As the number of storms escalate, so too does the damage that can be caused. Safety options should be explored carefully, not only to protect our residents but also the corporation’s assets. Our trees are important in our community for many reasons, including the curb appeal and shading. It is appropriate to reach out to those who are experts in the tree business in order to provide risk management and to have a support system in place to address the health of them.. Perhaps too, we must look to the kind of replacement tree that will best serve the community in light of the more frequent wind and storms.

While we can appreciate the tree planting, when the trees are small, in a new development, it has often been said that the size that the tree will be is not conducive in the space it has been planted in. Your certified arborist can be a special friend on your property – the care, health and maintenance of your trees are important.

Remember, there are Tree Protection By-laws in most communities. Condominiums are not exempt from following the by-law that requires property owners to apply and obtain a permit before removing a Distinctive Tree (by definition) or any trees located within a Tree Protection Area. Trees within the Condominium Community are privately owned. Check out the City of London website for more on trees and the procedures required in London before proceeding with removal of any tree. This by-law came into effect March 1, 2021.

Safety – what’s your plan?

We have no control over what type and when an emergency can strike. Being prepared for almost every eventuality with your own family’s safety plan is a bonus. Encourage every member of your family to participate in the update so that everyone in your household is familiar with it. Being prepared will go a very long way toward your safety.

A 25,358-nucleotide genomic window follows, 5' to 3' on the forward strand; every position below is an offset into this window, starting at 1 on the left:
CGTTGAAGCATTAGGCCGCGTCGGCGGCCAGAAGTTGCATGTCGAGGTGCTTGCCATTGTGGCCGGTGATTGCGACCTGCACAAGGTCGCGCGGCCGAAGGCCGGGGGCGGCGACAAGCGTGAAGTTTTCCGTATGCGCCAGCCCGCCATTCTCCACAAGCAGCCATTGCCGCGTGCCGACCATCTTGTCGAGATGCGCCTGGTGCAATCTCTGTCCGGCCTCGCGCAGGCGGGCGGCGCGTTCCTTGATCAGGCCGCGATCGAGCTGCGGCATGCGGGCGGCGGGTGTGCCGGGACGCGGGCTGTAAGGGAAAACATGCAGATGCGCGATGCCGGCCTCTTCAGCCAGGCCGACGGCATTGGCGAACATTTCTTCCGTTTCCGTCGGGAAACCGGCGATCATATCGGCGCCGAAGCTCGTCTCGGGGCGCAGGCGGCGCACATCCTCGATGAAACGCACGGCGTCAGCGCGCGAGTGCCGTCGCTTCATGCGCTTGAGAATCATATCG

The City of London has a thorough Emergency Management Program in place to prevent, mitigate, prepare for, respond to and recover from an emergency. Here you can find recommendations as well as checklists and be able to signup for Alert London Notification Systems.

There is one thing that a disaster does do – it brings people together. Neighbours helping each other get through the trauma. And it reminds us all to make safety and preparedness in our homes and in our communities a priority.

Trish Kaplan, CCI (Hon’s) is the current part-time Administrator for the chapter; having served in the position from April 2003 to September 2010. She received the CCI Distinguished Service Award from CCI National in November 2006. Trish served as a director on the chapter board from 2010-2015 and was subsequently returned to the position of Administrator.

Trish is a condominium owner, served as a director of the corporation she resides in for a time and is a retired condominium manager.

Her experience in the different areas of condominium continues to be a benefit to the chapter and its members.